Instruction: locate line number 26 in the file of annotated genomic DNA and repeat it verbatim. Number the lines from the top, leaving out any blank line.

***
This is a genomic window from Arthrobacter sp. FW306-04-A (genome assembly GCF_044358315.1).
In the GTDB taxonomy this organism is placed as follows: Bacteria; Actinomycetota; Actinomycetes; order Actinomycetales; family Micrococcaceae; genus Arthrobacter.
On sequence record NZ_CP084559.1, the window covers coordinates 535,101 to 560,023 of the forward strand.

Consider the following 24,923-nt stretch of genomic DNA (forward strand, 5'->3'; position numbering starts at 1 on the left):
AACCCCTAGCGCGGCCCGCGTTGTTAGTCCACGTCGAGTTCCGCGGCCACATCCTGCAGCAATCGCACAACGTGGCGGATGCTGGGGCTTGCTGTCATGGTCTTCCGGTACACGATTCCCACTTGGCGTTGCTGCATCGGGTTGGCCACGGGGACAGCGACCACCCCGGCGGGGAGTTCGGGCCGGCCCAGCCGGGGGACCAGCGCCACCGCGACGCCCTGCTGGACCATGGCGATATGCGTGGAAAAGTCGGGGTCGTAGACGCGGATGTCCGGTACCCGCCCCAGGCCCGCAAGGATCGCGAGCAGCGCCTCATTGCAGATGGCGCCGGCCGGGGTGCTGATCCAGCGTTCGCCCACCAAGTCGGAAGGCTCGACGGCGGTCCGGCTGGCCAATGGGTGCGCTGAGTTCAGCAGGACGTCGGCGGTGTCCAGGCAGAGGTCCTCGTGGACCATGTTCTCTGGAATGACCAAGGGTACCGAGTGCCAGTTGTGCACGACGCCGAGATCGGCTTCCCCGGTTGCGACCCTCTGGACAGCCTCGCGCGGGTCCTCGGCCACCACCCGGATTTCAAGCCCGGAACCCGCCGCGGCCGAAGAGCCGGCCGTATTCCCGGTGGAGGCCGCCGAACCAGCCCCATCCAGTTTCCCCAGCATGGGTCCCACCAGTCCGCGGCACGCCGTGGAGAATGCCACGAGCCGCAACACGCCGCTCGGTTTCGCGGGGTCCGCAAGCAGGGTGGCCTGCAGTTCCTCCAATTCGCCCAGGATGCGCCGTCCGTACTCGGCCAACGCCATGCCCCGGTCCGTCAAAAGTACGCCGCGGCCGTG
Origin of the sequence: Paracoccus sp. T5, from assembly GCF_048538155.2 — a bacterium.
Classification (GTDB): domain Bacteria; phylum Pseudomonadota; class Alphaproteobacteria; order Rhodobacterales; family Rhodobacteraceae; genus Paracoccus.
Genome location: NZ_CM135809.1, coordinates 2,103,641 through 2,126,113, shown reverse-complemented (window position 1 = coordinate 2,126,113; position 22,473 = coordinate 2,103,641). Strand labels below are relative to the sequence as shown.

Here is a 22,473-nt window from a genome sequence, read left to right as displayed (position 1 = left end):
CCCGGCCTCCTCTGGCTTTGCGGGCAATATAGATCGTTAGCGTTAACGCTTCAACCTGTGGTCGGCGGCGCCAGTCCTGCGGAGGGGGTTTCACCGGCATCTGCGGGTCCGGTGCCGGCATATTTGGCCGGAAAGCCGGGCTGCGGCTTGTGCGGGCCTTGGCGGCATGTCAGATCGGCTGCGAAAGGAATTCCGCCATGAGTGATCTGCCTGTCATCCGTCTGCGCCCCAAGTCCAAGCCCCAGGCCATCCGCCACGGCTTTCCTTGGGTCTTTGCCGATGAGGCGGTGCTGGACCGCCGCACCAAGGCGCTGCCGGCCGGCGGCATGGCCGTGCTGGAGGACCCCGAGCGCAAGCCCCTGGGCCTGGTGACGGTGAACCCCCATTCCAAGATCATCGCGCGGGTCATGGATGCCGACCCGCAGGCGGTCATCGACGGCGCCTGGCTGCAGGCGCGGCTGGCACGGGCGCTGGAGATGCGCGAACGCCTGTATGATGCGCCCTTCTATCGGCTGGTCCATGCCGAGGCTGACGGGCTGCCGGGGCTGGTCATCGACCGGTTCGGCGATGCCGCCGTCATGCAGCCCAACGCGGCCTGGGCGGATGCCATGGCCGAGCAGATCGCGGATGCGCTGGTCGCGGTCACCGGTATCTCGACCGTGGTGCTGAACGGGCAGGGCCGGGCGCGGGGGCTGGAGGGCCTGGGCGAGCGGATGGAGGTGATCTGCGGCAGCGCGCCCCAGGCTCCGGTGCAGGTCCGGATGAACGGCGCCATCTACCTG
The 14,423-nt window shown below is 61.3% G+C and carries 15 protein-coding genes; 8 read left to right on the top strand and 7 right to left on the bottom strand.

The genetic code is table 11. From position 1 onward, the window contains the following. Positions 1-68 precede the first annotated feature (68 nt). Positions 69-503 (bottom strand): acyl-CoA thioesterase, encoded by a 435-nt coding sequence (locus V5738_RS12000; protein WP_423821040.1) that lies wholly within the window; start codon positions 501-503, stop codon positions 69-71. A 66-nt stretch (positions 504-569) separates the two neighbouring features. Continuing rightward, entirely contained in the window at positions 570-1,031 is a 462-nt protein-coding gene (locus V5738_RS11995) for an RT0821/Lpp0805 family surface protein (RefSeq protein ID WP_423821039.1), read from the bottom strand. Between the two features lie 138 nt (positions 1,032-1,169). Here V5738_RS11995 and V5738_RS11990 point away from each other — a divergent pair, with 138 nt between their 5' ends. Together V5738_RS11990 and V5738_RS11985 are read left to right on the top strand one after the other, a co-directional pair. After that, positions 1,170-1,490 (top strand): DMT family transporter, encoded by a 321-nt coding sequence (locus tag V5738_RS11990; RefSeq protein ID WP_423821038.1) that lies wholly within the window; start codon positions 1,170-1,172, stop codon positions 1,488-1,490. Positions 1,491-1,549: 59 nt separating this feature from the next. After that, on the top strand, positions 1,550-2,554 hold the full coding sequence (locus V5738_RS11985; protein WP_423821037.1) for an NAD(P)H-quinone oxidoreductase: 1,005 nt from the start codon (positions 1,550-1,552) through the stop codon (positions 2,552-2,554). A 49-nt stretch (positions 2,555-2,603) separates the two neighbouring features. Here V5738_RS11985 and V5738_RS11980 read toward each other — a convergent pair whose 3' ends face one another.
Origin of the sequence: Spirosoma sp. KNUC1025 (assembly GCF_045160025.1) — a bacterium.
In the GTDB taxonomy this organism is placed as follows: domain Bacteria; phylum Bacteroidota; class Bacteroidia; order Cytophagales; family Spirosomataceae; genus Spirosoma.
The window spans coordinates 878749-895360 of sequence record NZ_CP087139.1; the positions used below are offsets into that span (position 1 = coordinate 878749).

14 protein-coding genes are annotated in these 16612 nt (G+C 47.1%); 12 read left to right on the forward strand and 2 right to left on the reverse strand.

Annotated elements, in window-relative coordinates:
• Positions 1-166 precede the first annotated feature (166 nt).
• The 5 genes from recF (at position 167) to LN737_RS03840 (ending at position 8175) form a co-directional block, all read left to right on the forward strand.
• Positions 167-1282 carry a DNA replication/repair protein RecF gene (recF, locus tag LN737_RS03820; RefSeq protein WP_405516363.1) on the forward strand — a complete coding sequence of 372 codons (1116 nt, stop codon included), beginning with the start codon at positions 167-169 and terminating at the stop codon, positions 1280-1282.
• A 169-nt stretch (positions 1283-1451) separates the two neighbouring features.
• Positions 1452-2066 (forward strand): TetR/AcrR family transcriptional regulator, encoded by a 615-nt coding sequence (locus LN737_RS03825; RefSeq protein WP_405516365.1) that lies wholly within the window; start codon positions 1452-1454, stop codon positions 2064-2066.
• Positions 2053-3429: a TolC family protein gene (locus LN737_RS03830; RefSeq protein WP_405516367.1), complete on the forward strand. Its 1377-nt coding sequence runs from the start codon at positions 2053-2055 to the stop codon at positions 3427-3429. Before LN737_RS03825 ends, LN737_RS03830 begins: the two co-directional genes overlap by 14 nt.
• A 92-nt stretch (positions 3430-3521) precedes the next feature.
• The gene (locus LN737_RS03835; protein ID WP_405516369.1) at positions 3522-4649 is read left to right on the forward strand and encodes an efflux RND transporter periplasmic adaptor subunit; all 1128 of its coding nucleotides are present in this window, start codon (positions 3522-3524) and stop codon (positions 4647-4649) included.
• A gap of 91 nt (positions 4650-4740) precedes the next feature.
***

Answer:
• A gap of 91 nt (positions 4650-4740) precedes the next feature.